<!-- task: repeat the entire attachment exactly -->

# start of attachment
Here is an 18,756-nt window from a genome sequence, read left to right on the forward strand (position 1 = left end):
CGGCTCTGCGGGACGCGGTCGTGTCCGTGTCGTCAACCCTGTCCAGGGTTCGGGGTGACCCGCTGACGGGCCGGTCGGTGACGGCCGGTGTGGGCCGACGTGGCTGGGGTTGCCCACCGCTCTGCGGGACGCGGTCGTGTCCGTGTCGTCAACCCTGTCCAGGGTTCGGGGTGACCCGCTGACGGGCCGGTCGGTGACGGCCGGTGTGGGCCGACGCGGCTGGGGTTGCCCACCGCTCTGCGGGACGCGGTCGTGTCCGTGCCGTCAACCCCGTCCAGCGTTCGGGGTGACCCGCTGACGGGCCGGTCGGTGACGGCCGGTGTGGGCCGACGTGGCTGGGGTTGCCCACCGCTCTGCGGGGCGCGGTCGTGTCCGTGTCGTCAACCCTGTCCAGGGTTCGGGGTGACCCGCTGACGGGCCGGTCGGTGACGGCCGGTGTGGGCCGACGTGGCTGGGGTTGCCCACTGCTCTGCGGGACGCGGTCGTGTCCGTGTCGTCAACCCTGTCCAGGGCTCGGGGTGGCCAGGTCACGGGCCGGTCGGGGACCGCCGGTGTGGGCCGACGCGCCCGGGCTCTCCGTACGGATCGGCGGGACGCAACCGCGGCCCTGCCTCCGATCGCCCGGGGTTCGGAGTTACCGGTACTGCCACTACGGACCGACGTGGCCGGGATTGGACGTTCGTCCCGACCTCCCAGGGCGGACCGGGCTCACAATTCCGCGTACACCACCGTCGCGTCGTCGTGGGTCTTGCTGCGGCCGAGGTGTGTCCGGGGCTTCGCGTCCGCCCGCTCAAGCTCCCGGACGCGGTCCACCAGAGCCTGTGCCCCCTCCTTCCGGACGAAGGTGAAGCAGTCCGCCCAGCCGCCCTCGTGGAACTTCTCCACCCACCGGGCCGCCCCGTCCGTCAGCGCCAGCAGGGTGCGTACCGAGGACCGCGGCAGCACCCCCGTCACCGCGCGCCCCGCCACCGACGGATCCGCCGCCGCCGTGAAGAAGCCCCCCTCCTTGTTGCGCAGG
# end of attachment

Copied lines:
Here is an 18,756-nt window from a genome sequence, read left to right on the forward strand (position 1 = left end):
CGGCTCTGCGGGACGCGGTCGTGTCCGTGTCGTCAACCCTGTCCAGGGTTCGGGGTGACCCGCTGACGGGCCGGTCGGTGACGGCCGGTGTGGGCCGACGTGGCTGGGGTTGCCCACCGCTCTGCGGGACGCGGTCGTGTCCGTGTCGTCAACCCTGTCCAGGGTTCGGGGTGACCCGCTGACGGGCCGGTCGGTGACGGCCGGTGTGGGCCGACGCGGCTGGGGTTGCCCACCGCTCTGCGGGACGCGGTCGTGTCCGTGCCGTCAACCCCGTCCAGCGTTCGGGGTGACCCGCTGACGGGCCGGTCGGTGACGGCCGGTGTGGGCCGACGTGGCTGGGGTTGCCCACCGCTCTGCGGGGCGCGGTCGTGTCCGTGTCGTCAACCCTGTCCAGGGTTCGGGGTGACCCGCTGACGGGCCGGTCGGTGACGGCCGGTGTGGGCCGACGTGGCTGGGGTTGCCCACTGCTCTGCGGGACGCGGTCGTGTCCGTGTCGTCAACCCTGTCCAGGGCTCGGGGTGGCCAGGTCACGGGCCGGTCGGGGACCGCCGGTGTGGGCCGACGCGCCCGGGCTCTCCGTACGGATCGGCGGGACGCAACCGCGGCCCTGCCTCCGATCGCCCGGGGTTCGGAGTTACCGGTACTGCCACTACGGACCGACGTGGCCGGGATTGGACGTTCGTCCCGACCTCCCAGGGCGGACCGGGCTCACAATTCCGCGTACACCACCGTCGCGTCGTCGTGGGTCTTGCTGCGGCCGAGGTGTGTCCGGGGCTTCGCGTCCGCCCGCTCAAGCTCCCGGACGCGGTCCACCAGAGCCTGTGCCCCCTCCTTCCGGACGAAGGTGAAGCAGTCCGCCCAGCCGCCCTCGTGGAACTTCTCCACCCACCGGGCCGCCCCGTCCGTCAGCGCCAGCAGGGTGCGTACCGAGGACCGCGGCAGCACCCCCGTCACCGCGCGCCCCGCCACCGACGGATCCGCCGCCGCCGTGAAGAAGCCCCCCTCCTTGTTGCGCAGG